By PETER HUSSMANN
The Newton City Council on Monday will be given one last chance to decide whether it wants to move forward with a plan to seek state tax credits to help cover the costs of repairs to the Maytag Bowl, a move that will result in the council relinquishing its ultimate authority over Bowl operations.
Earlier this year, the council hired a Cedar Rapids consultant to look into the possibility of the city participating in the State Rehabilitation Tax Credit Program where tax credits amounting to 25 percent of the project costs could be received to offset the cost of rehabilitation of the Bowl. It was determined that the structure was eligible for participation and that approximately $40,000 of the total cost could be received through the state tax credit program.
But as part of participation, the city would be required - as Jasper County has done in its participation with the program for improvements to the Jasper County Courthouse - to establish a non-profit corporation to receive the tax credits. That entity, now and into perpetuity, would then control operations of the Maytag Bowl, not the City of Newton nor the Newton City Council.
The organization would be comprised of seven board members; two representing city parks/public works/community development departments; one from the city council, one park commissioner and one from the Historic Preservation Commission. Two other at-large committee members would be selected for the three year terms.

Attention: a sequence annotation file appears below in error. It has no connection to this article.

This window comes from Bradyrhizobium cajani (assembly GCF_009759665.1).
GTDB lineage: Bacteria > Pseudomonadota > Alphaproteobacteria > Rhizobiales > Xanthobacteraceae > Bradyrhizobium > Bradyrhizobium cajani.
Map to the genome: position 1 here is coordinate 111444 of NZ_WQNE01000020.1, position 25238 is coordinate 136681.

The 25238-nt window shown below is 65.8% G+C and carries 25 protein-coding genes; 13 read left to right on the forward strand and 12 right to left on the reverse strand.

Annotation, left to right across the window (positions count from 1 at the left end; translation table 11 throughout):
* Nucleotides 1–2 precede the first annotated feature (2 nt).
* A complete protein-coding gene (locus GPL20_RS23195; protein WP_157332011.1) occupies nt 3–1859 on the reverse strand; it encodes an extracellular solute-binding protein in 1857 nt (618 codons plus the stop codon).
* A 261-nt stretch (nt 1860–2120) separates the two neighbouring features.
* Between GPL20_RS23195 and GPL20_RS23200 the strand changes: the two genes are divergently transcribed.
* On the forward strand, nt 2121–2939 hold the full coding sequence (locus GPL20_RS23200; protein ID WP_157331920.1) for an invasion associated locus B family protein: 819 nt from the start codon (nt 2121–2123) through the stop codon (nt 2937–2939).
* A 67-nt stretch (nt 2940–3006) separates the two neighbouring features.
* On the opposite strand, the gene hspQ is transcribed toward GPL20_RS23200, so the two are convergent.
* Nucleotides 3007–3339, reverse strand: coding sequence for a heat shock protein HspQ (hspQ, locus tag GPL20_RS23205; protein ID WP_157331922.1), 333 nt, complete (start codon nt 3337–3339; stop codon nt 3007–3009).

In taking one last look, Newton City Administrator Bob Knabel outlined several questions for the City Council to consider before establishing the non-profit organization:
- While the property will not be deeded to them, the board will have ultimate authority over Maytag Bowl operations. Should there ever be a dispute between the council and the board, the board will have the final decision.
- Insurance and bonding would be required for the board, though the annual cost of that funding has not been sourced.
- While the intent of the board is understood at the current time, that intention might change over time.
Finally, Knabel asked the council to consider whether the "possible gain of the $40,000 in tax credits (is) worth the long-term costs and risks associated with the board?"